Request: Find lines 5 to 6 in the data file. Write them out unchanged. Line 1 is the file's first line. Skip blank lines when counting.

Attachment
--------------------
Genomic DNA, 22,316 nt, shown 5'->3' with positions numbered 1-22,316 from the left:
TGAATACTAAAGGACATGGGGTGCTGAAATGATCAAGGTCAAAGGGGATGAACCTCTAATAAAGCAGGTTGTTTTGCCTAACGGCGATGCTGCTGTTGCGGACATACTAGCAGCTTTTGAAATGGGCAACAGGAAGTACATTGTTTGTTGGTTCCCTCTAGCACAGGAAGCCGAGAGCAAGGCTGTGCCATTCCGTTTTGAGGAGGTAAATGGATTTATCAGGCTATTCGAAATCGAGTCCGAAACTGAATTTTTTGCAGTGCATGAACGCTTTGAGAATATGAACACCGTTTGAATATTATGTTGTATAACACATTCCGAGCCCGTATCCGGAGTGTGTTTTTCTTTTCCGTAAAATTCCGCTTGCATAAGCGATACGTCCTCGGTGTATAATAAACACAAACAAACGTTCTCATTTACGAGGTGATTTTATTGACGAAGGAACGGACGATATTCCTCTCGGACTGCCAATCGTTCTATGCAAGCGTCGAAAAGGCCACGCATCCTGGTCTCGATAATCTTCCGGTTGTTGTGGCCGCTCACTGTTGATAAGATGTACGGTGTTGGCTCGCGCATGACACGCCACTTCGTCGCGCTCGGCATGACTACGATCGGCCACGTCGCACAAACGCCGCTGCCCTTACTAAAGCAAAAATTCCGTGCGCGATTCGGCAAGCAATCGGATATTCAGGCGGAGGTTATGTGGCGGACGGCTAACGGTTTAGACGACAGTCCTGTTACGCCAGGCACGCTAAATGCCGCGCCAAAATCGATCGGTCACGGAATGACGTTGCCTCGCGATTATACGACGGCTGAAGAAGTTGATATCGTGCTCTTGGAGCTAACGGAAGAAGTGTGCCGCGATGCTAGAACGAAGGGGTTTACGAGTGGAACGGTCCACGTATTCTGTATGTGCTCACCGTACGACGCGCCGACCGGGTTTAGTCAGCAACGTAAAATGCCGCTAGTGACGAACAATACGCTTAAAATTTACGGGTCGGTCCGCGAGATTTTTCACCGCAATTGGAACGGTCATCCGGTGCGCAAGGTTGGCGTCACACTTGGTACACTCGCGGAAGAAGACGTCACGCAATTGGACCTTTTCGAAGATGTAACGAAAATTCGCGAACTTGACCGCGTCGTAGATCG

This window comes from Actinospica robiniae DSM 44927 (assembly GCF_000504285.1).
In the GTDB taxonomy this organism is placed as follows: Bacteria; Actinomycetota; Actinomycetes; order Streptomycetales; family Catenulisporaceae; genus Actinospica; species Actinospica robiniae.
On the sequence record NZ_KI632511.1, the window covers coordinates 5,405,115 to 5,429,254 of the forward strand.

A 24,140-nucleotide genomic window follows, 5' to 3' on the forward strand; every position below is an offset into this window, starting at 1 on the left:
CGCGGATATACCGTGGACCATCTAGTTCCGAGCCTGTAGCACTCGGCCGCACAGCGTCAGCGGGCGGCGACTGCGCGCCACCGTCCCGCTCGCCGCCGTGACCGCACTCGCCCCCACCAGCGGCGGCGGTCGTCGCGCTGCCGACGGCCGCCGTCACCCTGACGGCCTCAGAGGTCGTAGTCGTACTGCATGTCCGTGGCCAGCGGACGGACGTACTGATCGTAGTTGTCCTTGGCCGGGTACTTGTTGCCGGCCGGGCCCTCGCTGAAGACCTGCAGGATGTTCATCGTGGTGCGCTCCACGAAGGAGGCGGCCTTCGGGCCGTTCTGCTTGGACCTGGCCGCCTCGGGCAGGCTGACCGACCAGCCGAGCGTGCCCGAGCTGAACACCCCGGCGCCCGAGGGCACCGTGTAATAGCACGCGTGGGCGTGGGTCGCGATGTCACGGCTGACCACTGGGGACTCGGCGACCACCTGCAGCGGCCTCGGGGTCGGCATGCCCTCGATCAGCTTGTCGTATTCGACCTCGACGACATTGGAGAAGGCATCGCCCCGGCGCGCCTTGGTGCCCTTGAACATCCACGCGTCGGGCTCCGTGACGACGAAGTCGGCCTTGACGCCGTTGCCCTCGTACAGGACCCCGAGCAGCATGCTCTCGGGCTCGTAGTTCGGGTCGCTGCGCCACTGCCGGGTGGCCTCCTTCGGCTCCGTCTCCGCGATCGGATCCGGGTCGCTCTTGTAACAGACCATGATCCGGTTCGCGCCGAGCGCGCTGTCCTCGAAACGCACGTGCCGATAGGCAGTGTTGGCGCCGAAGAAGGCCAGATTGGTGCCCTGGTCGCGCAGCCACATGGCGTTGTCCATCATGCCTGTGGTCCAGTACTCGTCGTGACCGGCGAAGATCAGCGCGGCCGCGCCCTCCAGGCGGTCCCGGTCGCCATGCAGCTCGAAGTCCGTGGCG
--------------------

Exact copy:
On the sequence record NZ_KI632511.1, the window covers coordinates 5,405,115 to 5,429,254 of the forward strand.

A 24,140-nucleotide genomic window follows, 5' to 3' on the forward strand; every position below is an offset into this window, starting at 1 on the left: